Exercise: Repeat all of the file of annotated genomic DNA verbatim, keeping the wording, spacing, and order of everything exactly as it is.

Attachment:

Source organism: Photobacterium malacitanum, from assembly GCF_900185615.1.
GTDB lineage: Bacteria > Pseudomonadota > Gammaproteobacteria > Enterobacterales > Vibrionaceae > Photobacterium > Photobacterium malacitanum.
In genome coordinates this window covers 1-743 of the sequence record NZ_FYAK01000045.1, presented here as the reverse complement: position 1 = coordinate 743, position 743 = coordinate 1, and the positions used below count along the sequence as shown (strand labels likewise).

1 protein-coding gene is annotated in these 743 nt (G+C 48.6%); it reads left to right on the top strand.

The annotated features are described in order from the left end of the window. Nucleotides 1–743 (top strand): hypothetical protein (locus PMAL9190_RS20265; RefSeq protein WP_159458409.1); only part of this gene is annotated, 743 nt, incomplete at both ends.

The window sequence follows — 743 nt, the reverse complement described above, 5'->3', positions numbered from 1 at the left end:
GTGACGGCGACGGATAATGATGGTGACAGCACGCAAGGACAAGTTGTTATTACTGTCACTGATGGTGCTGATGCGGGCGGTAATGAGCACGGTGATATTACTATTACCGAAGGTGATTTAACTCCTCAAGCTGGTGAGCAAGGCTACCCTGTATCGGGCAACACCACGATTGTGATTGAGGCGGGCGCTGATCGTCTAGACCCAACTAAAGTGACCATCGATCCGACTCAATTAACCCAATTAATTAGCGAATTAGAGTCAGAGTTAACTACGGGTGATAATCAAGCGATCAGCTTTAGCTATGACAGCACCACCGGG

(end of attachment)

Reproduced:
Source organism: Photobacterium malacitanum, from assembly GCF_900185615.1.
GTDB lineage: Bacteria > Pseudomonadota > Gammaproteobacteria > Enterobacterales > Vibrionaceae > Photobacterium > Photobacterium malacitanum.
In genome coordinates this window covers 1-743 of the sequence record NZ_FYAK01000045.1, presented here as the reverse complement: position 1 = coordinate 743, position 743 = coordinate 1, and the positions used below count along the sequence as shown (strand labels likewise).

1 protein-coding gene is annotated in these 743 nt (G+C 48.6%); it reads left to right on the top strand.

The annotated features are described in order from the left end of the window. Nucleotides 1–743 (top strand): hypothetical protein (locus PMAL9190_RS20265; RefSeq protein WP_159458409.1); only part of this gene is annotated, 743 nt, incomplete at both ends.

The window sequence follows — 743 nt, the reverse complement described above, 5'->3', positions numbered from 1 at the left end:
GTGACGGCGACGGATAATGATGGTGACAGCACGCAAGGACAAGTTGTTATTACTGTCACTGATGGTGCTGATGCGGGCGGTAATGAGCACGGTGATATTACTATTACCGAAGGTGATTTAACTCCTCAAGCTGGTGAGCAAGGCTACCCTGTATCGGGCAACACCACGATTGTGATTGAGGCGGGCGCTGATCGTCTAGACCCAACTAAAGTGACCATCGATCCGACTCAATTAACCCAATTAATTAGCGAATTAGAGTCAGAGTTAACTACGGGTGATAATCAAGCGATCAGCTTTAGCTATGACAGCACCACCGGG